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Volume 689: debated on Monday 19 February 2007

asked Her Majesty’s Government:

What assessment they have made of the current economic cycle.

My Lords, as set out in the 2006 Pre-Budget Report, national accounts data together with the Treasury’s trend assumptions implied a small negative output gap in the third quarter of 2006. The Pre-Budget Report forecast showed the economy returning to trend in early 2007 and latest data for the fourth quarter of 2006 are consistent with this forecast. The Treasury will update this assessment in the forthcoming Budget.

My Lords, I am grateful to my noble friend for that reply. Three weeks ago the Institute for Fiscal Studies published a green budget and concluded that the public finances are healthier now than they were in the year when the Chancellor took over from Kenneth Clarke. So there was quite a successful changeover. However, there is still a current annual deficit. The 2007 spending round is being prepared and a considerable slowdown in the amount of both current and capital spending is anticipated. Should not the reduction of the deficit be the important matter that the Government need to take into account now?

My Lords, it is certainly an important matter, but I think that my noble friend will recognise that we are heartened by the extent to which the trend reflects our recent forecast. Although we have still to make an update in the Budget, as I indicated, the Treasury is nevertheless confident that it has accurately defined its analysis of economic trends; and of course the Budget will set the framework for the next stage.

My Lords, the Institute for Fiscal Studies pointed out that of 22 leading OECD countries, 17 have improved their structural budget balances more than the UK. In fact, Standard and Poor’s went further to say that the UK slipped from 14th to 35th out of 41 European countries and was the worst performer of the AAA-rated countries. What are the Government’s plans for dealing with this serious situation?

My Lords, I do not think that we consider the situation serious, but it will be watched carefully, and the noble Lord will recognise that the Chancellor will take these dimensions into account as he prepares his Budget. But the noble Lord should give credit where credit is due. Not only has the United Kingdom economy in recent years performed exceptionally well against all international standards, but the Treasury’s forecasting perspective has been remarkably accurate. On that basis, we can look forward to the Budget with confidence.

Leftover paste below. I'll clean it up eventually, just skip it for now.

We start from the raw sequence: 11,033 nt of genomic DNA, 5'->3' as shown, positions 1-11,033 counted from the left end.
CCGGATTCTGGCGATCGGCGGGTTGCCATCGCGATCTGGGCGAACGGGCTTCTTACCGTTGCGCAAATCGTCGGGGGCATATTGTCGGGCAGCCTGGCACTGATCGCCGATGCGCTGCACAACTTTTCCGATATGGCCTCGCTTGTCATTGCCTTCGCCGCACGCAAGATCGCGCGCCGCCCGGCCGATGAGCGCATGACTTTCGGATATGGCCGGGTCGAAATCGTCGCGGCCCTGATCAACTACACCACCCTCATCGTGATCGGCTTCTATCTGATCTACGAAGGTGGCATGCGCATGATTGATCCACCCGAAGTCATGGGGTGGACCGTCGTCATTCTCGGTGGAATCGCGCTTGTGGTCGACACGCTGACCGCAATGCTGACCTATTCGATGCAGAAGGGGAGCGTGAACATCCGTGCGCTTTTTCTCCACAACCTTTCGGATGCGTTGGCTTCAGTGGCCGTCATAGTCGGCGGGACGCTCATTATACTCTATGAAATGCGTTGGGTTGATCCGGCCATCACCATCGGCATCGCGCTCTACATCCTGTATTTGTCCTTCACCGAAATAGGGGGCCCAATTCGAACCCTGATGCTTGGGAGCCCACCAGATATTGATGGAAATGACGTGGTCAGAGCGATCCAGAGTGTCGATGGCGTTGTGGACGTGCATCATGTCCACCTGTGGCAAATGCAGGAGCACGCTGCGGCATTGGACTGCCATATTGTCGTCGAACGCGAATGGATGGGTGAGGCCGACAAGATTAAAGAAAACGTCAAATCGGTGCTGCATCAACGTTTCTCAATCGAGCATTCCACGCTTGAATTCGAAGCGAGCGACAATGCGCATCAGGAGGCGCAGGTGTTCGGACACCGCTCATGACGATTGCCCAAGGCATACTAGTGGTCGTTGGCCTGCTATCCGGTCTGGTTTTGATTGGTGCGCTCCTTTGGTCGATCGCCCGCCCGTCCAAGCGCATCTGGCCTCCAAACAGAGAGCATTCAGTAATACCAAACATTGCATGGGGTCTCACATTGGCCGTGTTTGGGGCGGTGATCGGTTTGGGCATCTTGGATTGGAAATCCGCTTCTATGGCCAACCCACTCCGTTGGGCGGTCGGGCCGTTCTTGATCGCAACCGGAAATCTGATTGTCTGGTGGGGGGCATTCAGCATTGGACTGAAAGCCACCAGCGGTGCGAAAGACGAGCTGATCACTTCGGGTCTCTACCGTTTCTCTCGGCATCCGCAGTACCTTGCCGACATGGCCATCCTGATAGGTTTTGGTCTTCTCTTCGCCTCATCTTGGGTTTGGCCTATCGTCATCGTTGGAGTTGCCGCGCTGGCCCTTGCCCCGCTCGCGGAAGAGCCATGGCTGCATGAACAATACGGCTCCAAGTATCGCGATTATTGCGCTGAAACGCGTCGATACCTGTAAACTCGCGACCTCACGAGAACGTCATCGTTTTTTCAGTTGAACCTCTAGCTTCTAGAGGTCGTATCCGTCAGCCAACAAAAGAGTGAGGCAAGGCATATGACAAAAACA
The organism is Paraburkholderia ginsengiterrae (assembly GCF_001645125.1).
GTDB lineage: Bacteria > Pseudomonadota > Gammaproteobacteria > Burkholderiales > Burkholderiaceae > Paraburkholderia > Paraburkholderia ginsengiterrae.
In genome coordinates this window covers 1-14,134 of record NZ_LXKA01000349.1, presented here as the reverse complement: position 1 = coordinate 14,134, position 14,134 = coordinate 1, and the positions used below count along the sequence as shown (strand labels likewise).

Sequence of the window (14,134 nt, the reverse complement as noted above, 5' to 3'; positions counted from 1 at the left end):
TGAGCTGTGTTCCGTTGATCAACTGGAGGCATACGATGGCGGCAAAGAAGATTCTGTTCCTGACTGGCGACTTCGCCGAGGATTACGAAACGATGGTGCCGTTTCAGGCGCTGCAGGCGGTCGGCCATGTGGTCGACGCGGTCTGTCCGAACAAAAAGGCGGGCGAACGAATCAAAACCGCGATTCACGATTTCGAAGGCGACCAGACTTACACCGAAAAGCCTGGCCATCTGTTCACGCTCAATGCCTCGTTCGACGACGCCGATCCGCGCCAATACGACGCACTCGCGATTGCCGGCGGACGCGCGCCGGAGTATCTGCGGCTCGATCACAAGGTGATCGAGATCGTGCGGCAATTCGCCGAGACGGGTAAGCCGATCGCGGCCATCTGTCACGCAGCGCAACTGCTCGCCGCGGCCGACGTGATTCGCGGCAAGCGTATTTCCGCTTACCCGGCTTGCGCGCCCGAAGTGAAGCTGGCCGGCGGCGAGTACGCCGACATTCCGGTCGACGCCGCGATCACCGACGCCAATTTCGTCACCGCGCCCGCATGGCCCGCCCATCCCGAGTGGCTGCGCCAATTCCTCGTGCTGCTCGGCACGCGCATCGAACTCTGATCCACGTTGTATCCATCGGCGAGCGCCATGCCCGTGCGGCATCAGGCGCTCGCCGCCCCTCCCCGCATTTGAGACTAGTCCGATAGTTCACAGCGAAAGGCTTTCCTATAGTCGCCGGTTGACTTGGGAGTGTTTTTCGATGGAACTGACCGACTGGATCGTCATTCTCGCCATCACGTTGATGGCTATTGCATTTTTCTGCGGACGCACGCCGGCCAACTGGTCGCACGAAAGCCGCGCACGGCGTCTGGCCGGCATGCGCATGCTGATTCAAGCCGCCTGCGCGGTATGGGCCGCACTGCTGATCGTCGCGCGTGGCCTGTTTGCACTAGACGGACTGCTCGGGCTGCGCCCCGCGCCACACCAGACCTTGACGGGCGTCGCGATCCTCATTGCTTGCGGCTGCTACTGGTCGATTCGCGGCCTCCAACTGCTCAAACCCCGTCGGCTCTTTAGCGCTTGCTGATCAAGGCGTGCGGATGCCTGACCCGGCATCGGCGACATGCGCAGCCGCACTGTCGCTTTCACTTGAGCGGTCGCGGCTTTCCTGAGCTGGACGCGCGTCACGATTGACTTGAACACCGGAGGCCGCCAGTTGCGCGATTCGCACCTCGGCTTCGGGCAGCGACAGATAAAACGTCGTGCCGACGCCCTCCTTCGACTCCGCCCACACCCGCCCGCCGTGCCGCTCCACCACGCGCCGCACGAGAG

My Lords, on that point, will the Minister pass on to Gordon Brown our congratulations on inventing a truly amazing game? You do not know where it started or where it is going to finish—the only thing you are sure about is that he knows he is always winning. When are we going to get an independent referee to tell us when the cycle ends?

My Lords, I confirm to the House that the Chancellor is always winning—certainly. The noble Lord knows that the judgment on the economic cycle is complex, but he will also recognise that there are fixed points in that analysis with regard to trend. The reason for the somewhat jocular fashion in which I responded to the noble Lord, Lord Skelmersdale, is that we are nearing the point when the trend has been established and we can therefore go on to the next stage.

I am sorry, my Lords; I shall not compete with my colleague. Is it not true that the Government’s economic record of low inflation and high employment constitutes a 40-year record? In my recollection that has never been achieved by anyone on the opposition Benches for 100 years or more.

My Lords, I am coming to the question, and you probably won’t like it. Does my noble friend agree that the Government should be congratulated on that record, and that the Tories should be challenged to produce anyone who could achieve half as much?

My Lords, would that all questions were so challenging. I emphasise only that this House benefits greatly when Labour Back-Benchers speak with such clarity.

My Lords, I ought to take the Minister back to the economic cycle. Does he agree that the main problem is that the Chancellor has changed its beginning and end so many times that the golden rule, which depends on the length of the economic cycle, has lost all credibility? Can the Minister name one respectable economic commentator who thinks that we should now place reliance on the golden rule?

My Lords, confidence in the golden rule is based on the successful operation of public investment in recent years and the successful conduct of the economy. The noble Baroness indicates that she never knows when these things start or end. However, I say to her with the greatest confidence that we are near the end, so she will be able to define the terms.